It was the Nazi Hate Bus. I had heard of it, but had never actually seen it. As we came closer, I could see that the bus blockers were scattering, the bus was pulling away and that PG cops were  converging. They began arresting people, for what I had no idea. Charlie and I stopped where the bus had been and looked around. PG County law enforcement had a sizable population of racist thugs. Mentally recording their behavior looked like a good idea. 

A stout guy in a suit quickly planted himself in front of me and demanded that I leave the scene. I looked at him and said,”Who the hell are you?”  He shouted,”You’re under arrest.” I was grabbed from behind and cuffed. Within minutes I was in a PG cop car and heading for the local Hyattsville lockup with 2 teenagers. It turned out they from the Students for McGovern club at a nearby high school. McGovern was the liberal Democrat running that year. They and their pals had organized the sit-in front of the Nazi Hate Bus. I congratulated them and wondered if I would have done the same. Probably not.

There were 8 of us at the lockup, 7 of the McGovern kids and me. The bemused jailer looked at us and asked why we were there. One of the kids proudly said that we had been demonstrating against Nazis. 

The jailor looked at us for a few seconds and then said firmly,” Nazis? I hate Nazis. You boys sit down until someone comes to bail you out. I’m not going to put you in a cell because of a bunch of Nazis.” 

All 7 of the McGovern kids turned out to be Jewish. They were great kids to hang out with. I was charged with disorderly conduct and got bailed out for $100 a couple of hours later.

The next day I called Gary Simpson(no relation), an ACLU attorney we relied on and asked him what I should do. He said he’d look into it. The next day he called and told me that the guy who had “arrested” me was an Alabama State Trooper, a member of Wallace’s security detail and a man with no jurisdiction in Maryland. Then Gary said,” I can’t believe it, but they want to go to court over this. It's outrageous.”

Gary took my case for $100 and as he always did, channeled Clarence Darrow in the courtroom.  I was found not guilty.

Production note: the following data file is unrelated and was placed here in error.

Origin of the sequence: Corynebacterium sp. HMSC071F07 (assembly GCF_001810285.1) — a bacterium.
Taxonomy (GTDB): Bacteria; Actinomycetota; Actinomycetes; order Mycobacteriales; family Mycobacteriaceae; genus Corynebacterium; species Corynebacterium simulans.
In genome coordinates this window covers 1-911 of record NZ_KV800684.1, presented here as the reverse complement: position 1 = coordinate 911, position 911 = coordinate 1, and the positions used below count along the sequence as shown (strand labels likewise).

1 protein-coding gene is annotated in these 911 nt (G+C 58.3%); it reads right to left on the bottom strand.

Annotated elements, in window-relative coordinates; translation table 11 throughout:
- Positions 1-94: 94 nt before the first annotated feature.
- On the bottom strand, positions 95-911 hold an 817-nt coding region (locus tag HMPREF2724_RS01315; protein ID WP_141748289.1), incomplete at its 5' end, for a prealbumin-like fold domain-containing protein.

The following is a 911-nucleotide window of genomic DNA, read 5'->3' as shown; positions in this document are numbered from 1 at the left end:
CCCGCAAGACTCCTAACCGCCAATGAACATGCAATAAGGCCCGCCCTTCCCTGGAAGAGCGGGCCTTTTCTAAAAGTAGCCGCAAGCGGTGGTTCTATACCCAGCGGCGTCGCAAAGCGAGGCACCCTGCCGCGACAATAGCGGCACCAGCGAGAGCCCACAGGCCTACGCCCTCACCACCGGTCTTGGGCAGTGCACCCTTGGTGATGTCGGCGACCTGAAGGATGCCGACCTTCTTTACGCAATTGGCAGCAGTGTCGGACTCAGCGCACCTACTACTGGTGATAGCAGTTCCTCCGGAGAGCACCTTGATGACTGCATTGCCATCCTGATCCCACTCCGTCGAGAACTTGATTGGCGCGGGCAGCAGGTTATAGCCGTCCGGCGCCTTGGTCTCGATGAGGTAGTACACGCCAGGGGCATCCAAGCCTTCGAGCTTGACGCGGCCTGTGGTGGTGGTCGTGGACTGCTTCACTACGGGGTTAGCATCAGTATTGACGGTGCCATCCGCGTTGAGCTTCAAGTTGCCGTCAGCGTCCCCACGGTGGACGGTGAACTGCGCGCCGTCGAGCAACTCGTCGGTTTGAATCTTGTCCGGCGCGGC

While awaiting my court date, I happened to be in my delivery truck in an industrial park about a mile south of Laurel MD. Sirens were wailing from the long line of cop cars and emergency vehicles as they passed me at high speed  heading north on Route 1. I had never seen so many flashing lights. The truck dispatcher came over the radio and ordered me to leave the area ASAP because George Wallace had just been shot. 

The next day there were rumors in the truck lot that all of the black and hippie-looking drivers were kept a safe distance away from the scene by the company. I was one of the hippie-looking drivers, so maybe  that’s why I got that  call. I guess they were afraid of retribution by angry Wallace supporters.

As for George Wallace, he survived his wounds, painfully paralyzed until he passed away in 1998. Wallace never really believed the racist crap  that he spread around in public. It was cold-blooded political calculation and late in his sad life he repented; in my opinion, quite honestly.

Arthur Bremer, his would-be assassin, was released in 2007;  his motive seeming to be no more than bringing publicity on himself. 
Maryland Wallace opponents told a cruel joke about the shooting, saying that if Bremer had been tried by a “Peoples Court”, he would have been found guilty and sentenced to 6 months of target practice.

Wallace supporters had their Confederate flag. We had our Artie Bremer  joke. Racism never paints a pretty picture.

 



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Comments

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Indeed, racism never paints a pretty picture. I just don't understand hatred of that magnitude; and admire those who were willing to stand up for what was right, even knowing the possible unpleasant consequences. Thanks for the history lesson, and for sharing your run-in with the law, so to speak.
What an amazing story of how an individual's strand of life is woven into an historical tapestry.
baltimore aureole: I would hardly call the rise of George Wallace an "obscure racist event". His clever manipulation of race was the template has been used to divide and conquer working class America for decades.

As for Syria, somebody should write a good analysis of the Syrian freedom freedom struggle against the Assad dictatorship.It should also include how the US and other imperial powers hope to dominate a post-Assad government. That would be disastrous for the Syrian people. They've lost far too many lives to have their revolution ruined by US delusions of empire.